At the top of a very large pile of books on my nightstand are two titles I’m reading: Happiness in This Life by Pope Francis and Dr. Burns’ Prescription for Happiness by the late comedian George Burns, who lived to 100 so he must have known something about what makes us happy.
George Burns’ formula for happiness is a tempting, worldly one for many people. Happiness, he suggests, can be found in young women in skimpy bikinis, long vacations in the Caribbean and winning streaks at Las Vegas casinos.
However, once I got past the punch lines, I found this gem: “If you were to go around asking people what would make them happier, you’d get answers like a new car, a bigger house, a raise in pay, winning a lottery, a facelift, more kids, less kids but probably not one in 100 would say a chance to help people. And yet that may bring the most happiness of all.”
Pope Francis had the same idea: “Happiness can’t be bought, and whenever you try to buy happiness, you soon realize that it has vanished. The happiness you can buy does not last. Only the happiness of love lasts. The path of love is simple: Love God and love your neighbor, love your brother or sister, love whoever is near you and whoever needs love or needs anything else.”
In America, we’re obsessed with the pursuit of happiness because we’re taught from a young age that it’s an inalienable right endowed by our Creator, to quote Thomas Jefferson. It may have been endowed by our Creator, but in the pursuit of happiness, we typically forget our Creator.
About 2,400 years ago, the Greek philosopher Aristotle said, “Happiness is the meaning and the purpose of life, the whole aim and end of human existence.” Ever since then, we’ve been trying to find happiness without much success.
The Greeks believed happiness was the byproduct of a virtuous life. I’d argue that it’s a byproduct of a life spent trying to do God’s will, or, as they say in the 12 steps of Alcoholics Anonymous, “[We] sought through prayer and meditation to improve our conscious contact with God as we understood Him, praying only for knowledge of His will for us and the power to carry that out.” That’s a simple formula for happiness, and you don’t need a degree from an Ivy League college to figure it out.
A recent story in the New York Times had the headline, “Yale’s Most Popular Class Ever: Happiness.” It said a record number of 1,200 students enrolled in a course called, “Psychology and the Good Life” that would “teach students how to lead a happier, more satisfying life.” A few years ago, Harvard offered a similar course that was enormously popular. An Ivy League degree may ensure prestige and a well-paying job, but not necessarily happiness.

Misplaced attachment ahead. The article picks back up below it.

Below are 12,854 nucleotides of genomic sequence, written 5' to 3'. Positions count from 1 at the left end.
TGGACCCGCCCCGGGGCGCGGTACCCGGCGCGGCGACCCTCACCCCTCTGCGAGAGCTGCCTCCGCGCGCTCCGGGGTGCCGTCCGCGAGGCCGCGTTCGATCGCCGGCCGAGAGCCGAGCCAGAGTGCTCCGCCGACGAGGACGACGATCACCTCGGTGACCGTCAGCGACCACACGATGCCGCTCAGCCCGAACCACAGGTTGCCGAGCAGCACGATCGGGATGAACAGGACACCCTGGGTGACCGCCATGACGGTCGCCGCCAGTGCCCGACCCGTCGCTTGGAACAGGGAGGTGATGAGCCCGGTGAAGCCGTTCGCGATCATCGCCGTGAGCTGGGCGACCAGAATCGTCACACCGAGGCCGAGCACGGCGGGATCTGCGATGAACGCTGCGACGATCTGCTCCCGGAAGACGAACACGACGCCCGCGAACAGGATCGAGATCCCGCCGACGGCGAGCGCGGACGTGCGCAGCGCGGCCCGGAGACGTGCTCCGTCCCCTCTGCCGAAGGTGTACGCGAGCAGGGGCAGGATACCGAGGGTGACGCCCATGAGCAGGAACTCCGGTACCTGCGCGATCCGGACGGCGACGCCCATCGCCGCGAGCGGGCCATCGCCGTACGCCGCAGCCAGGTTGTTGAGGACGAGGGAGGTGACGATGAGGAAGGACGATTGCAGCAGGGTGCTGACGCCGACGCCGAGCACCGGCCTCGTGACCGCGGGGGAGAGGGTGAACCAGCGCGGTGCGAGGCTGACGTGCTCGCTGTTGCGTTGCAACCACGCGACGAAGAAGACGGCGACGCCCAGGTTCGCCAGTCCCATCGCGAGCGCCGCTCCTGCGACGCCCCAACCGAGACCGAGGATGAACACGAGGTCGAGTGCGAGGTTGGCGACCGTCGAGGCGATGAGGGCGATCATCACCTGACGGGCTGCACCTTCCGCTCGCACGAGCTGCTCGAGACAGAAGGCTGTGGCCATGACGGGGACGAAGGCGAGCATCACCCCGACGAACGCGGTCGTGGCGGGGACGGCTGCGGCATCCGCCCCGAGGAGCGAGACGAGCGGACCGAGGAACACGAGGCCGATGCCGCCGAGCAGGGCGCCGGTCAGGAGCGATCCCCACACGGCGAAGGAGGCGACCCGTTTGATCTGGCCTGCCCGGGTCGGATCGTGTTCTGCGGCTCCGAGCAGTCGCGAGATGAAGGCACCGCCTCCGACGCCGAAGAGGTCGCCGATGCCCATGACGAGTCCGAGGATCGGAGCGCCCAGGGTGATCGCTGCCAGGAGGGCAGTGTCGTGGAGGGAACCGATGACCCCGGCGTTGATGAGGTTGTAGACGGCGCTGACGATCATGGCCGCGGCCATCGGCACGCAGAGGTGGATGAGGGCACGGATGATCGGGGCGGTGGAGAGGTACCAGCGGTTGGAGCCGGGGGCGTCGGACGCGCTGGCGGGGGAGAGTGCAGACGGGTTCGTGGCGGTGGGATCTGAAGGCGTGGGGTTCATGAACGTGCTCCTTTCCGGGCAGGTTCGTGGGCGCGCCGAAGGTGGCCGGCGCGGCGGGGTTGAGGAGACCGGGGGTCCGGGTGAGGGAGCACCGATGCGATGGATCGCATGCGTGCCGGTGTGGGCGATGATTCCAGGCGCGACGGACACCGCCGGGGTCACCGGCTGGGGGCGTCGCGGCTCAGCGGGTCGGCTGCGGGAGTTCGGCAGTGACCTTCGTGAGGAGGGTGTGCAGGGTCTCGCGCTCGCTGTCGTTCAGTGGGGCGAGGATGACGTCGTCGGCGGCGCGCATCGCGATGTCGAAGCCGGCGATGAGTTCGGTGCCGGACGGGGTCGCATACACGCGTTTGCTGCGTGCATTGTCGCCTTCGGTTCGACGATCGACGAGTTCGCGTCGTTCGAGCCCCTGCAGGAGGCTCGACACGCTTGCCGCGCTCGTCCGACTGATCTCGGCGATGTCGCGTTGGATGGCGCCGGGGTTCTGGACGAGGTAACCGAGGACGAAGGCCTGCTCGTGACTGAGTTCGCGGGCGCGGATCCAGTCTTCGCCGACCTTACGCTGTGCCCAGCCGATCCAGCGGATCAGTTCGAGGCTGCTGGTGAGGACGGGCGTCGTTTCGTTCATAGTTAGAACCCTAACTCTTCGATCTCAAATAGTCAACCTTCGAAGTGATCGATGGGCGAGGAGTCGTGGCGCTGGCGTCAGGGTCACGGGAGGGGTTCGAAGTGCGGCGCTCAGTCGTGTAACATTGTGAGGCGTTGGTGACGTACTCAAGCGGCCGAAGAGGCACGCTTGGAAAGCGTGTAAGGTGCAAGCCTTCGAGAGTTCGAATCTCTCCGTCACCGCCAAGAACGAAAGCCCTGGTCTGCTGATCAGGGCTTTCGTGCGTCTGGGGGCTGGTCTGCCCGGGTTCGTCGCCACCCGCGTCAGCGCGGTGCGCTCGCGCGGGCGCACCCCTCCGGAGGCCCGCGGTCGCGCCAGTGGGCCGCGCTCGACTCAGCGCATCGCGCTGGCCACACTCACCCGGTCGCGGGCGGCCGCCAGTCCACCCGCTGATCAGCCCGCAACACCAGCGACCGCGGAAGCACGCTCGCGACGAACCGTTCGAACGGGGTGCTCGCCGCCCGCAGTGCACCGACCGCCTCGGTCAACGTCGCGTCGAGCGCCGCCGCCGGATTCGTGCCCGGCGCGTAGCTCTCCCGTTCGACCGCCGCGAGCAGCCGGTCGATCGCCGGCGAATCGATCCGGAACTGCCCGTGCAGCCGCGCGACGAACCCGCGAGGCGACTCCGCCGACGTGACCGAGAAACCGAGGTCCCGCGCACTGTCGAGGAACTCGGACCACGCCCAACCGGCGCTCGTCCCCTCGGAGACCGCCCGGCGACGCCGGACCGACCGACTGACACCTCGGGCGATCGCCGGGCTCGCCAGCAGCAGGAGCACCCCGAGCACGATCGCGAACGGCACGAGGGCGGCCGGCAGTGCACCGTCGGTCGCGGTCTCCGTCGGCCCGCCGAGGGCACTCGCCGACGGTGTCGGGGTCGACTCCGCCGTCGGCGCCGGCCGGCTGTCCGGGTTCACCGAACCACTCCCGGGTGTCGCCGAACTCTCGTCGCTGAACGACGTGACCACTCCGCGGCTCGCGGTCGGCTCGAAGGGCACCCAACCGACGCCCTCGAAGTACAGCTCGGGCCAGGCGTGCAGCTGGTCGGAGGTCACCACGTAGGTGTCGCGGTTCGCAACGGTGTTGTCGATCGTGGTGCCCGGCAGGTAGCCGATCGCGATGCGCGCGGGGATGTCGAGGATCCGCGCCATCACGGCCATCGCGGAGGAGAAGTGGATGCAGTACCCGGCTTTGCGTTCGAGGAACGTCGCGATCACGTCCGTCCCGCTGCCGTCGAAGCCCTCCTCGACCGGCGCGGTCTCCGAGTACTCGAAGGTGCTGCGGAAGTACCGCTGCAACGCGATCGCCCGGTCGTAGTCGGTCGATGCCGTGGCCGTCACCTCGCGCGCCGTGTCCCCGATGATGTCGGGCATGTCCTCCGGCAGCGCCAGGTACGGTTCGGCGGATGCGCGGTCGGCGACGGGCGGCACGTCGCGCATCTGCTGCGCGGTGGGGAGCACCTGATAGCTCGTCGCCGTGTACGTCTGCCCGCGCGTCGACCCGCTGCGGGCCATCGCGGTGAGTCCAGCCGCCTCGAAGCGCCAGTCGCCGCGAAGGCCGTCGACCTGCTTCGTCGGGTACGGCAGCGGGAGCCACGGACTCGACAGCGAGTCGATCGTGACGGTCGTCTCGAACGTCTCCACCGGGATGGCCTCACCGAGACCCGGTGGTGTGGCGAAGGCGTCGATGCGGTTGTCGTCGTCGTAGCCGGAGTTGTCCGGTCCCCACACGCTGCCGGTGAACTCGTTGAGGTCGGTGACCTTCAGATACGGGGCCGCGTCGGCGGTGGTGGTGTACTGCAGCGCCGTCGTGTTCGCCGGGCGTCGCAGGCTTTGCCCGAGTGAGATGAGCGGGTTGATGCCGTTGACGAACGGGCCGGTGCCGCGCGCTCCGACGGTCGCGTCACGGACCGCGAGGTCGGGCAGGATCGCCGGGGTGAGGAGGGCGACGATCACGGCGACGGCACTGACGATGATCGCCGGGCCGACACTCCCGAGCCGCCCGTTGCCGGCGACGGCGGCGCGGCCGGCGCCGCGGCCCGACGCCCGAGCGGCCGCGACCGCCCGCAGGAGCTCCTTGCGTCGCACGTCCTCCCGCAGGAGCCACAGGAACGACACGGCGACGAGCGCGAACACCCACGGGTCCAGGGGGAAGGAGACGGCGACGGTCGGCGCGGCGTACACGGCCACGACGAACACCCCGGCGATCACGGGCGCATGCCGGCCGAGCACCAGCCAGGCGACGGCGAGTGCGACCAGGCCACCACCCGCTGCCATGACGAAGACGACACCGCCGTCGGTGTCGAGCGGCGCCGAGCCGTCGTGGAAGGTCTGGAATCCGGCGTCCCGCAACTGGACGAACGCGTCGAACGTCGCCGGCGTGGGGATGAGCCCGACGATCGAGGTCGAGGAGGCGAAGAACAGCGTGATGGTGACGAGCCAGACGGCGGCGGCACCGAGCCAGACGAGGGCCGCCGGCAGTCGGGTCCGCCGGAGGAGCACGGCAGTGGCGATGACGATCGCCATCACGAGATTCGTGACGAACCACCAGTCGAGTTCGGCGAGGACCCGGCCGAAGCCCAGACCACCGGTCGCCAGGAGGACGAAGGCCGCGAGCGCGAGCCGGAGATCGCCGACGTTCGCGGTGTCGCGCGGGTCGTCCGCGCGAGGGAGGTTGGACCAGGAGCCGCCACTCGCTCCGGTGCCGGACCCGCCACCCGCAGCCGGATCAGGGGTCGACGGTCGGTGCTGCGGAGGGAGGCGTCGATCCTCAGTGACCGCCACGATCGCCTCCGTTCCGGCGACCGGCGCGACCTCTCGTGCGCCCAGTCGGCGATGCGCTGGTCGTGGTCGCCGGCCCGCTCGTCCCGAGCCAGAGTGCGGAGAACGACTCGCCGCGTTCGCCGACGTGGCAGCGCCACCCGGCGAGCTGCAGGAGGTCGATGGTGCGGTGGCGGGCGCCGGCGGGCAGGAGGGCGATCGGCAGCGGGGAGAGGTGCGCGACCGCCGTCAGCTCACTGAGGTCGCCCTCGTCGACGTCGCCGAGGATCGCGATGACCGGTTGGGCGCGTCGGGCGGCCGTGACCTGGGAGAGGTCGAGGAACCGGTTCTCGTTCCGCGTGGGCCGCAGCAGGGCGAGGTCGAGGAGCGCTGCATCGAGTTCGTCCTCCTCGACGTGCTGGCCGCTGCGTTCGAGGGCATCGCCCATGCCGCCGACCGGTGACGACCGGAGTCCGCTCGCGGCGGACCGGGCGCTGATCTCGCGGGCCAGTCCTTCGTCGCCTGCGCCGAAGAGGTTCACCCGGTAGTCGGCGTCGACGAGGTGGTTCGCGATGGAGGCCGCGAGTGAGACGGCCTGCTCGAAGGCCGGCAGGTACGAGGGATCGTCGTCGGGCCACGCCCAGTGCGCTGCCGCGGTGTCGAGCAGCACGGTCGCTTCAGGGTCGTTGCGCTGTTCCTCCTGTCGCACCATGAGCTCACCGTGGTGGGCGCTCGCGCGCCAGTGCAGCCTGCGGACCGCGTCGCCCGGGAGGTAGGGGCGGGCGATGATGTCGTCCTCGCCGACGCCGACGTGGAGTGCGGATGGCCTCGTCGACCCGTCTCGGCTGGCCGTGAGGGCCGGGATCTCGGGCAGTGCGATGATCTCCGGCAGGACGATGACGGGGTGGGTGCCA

Over the past 25 years, pop psychologists have turned the pursuit of happiness into a pseudo-science. What have they discovered? The married man is happier than the single man. The middle-aged woman isn’t as happy as the middle-aged man. Republicans are happier than Democrats or maybe it’s the other way around.
One study concluded that fame, good looks and wealth may actually be sources of anxiety and unhappiness, and that personal growth and meaningful relationships offer us a greater sense of fulfillment and contentment.
Everyone has a personal formula that usually includes good health, a hefty bank account, a loving spouse, respectful kids and a high-paying job with a corner office. There are countless books and articles about how to be happy, and yet we’re surrounded by unhappiness, largely because our relentless search overlooks God, who should be our primary focus.
Pope Benedict XVI had this to say, “To what extent does a life that is totally spent in achieving success, longing for prestige, and seeking commodities to the point of excluding God from one’s horizon truly lead to happiness? Can true happiness exist when God is left out of consideration? Experience shows that we are not happy just because our material expectations and needs are satisfied.”
Without God there is no lasting happiness, regardless of what professors at Yale and Harvard say. And George Burns knew that. After all, he played God in three movies, and his beloved wife Gracie Allen was a devout Catholic who went to Mass regularly and said a prayer before they went on stage.
Joe Pisani of Orange is a writer whose work has appeared in Catholic publications nationwide. He and his wife Sandy have four daughters.